As is shown in FIGS. 6, 7, 8 and 9, the switching mechanism 80 comprises a guide channel member 82 of an inverted C cross section secured to a frame 89 supporting the guide rail 24, a swingable plate 83 pivotally supported by a pin 86 and swingable in a notch 85 formed in the track surface section of channel member 82 and an electro-magnetic solenoid apparatus 84 for actuating the swingable plate 83. Pin 86 is integrally formed in the swingable plate 83 at an end thereof and extends through the bearing portion of channel member 82. A lever 87 is secured to pin 83 at the extending end thereof. The lever 87 in turn has its other end connected to a link of the electro-magnetic solenoid apparatus 84. Upon actuation of the solenoid 84, the swingable plate 83 is caused to rotate around pin 86. When the solenoid apparatus of a selected switching mechanism is energized by an electric signal commanding the sorting of the articles 3 being carried, the swingable plate 83 is rotated upwardly and the notch 85 is thereby opened. When a desired carrier structure 15 has thereafter reached the position of the thus set switching mechanism 80, the corresponding one of wheels 73 mounted on the lateral arms 72 is guided through the notch 85 along the lower side surface of the swingable plate 83, as a result of which the supporting mechanism 28 and hence the whole carrier structure 15 are tilted. Thus, the articles 3 on the carrier structure 15 will slide down onto the chute 4 to be sorted. The carrier structure 15 thus unloaded is moved to a location where a resetting guide rail 91 is provided with the tilted position of the carrier structure being maintained as it is since the center of gravity of the structure is offset from the geometrical center thereof. The resetting guide rail 91 is provided at a location spaced from the sorting station by a suitable distance and serves to restore the tilted position of the carrier structure to the horizontal position (FIG. 9). The tilting angle of the carrier structure 15 is restricted to a predetermined value by means of a projection 74 (FIG. 4) disposed below arm 72 and adapted to strike against the fork member 53 of the supporting structure 28.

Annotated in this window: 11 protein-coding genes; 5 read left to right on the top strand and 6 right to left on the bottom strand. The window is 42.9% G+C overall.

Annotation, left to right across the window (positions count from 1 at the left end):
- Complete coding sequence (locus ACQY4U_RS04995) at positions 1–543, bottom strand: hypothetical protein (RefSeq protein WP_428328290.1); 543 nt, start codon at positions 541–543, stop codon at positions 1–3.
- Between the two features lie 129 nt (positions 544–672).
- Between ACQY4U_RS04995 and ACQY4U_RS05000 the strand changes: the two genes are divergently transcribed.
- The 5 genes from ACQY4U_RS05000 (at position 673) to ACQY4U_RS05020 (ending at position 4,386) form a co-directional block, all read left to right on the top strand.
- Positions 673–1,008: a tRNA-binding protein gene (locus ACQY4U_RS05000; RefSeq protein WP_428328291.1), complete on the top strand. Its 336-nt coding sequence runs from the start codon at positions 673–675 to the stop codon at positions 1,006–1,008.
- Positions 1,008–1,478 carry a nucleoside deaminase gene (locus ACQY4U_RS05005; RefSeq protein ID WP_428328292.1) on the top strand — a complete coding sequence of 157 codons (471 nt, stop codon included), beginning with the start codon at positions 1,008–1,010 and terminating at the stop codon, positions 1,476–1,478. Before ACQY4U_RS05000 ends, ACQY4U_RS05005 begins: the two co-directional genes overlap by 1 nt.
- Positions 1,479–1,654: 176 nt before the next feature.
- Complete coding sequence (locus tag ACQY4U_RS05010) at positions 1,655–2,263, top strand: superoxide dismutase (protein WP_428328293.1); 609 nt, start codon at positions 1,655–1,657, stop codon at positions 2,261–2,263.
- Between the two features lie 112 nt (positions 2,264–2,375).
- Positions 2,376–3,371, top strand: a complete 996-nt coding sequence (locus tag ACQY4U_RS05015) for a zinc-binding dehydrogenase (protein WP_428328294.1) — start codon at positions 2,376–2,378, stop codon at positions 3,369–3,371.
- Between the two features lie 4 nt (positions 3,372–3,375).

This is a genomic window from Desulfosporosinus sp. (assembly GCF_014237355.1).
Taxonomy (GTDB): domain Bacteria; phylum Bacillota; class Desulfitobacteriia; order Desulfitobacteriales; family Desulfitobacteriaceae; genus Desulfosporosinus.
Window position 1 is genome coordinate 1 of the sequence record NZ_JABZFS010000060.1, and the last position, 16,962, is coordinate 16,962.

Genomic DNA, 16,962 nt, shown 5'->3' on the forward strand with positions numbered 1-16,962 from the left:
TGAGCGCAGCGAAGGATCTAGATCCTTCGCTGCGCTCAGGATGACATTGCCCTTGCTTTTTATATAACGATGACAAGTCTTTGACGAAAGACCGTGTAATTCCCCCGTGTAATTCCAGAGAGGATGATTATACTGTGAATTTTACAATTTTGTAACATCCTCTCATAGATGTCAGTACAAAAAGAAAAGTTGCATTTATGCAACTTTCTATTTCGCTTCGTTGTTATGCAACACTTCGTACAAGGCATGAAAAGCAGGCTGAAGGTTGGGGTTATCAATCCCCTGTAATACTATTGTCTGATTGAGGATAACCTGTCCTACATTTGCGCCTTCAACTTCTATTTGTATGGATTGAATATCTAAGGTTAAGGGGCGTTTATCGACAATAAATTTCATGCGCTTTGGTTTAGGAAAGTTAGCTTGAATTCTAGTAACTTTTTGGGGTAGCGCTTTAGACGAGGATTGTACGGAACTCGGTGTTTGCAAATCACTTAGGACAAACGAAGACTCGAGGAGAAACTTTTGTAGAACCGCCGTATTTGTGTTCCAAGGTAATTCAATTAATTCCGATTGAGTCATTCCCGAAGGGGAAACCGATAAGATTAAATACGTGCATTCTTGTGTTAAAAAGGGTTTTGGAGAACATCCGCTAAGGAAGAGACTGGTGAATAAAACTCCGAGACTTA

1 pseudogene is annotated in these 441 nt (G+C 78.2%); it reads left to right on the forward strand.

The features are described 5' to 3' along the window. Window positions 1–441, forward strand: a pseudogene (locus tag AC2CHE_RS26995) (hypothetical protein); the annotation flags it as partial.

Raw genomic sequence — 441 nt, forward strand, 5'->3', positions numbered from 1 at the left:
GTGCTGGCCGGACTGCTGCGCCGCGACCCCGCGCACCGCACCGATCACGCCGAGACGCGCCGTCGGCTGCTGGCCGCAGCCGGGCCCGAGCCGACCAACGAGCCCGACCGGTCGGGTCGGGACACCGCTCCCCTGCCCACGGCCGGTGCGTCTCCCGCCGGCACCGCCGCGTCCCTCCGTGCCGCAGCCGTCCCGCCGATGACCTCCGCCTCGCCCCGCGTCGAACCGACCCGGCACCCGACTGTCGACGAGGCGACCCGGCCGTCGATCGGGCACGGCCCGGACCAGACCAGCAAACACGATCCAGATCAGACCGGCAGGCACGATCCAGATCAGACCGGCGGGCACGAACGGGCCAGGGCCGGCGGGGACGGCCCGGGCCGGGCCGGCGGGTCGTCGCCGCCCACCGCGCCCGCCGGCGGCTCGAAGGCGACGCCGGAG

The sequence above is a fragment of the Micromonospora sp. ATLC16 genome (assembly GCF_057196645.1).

It will be evident to those skilled in the art that the electro-magnetic solenoid apparatus 84 of the switching apparatus may be replaced by a pneumatic or hydraulic mechanism. Similarly, a caterpillar drive may be employed in place of the screw drive drum 18 for driving the carrier structure 15.
The operation of the automatic sorting conveyor system according to the present invention having the construction as above described is as follows: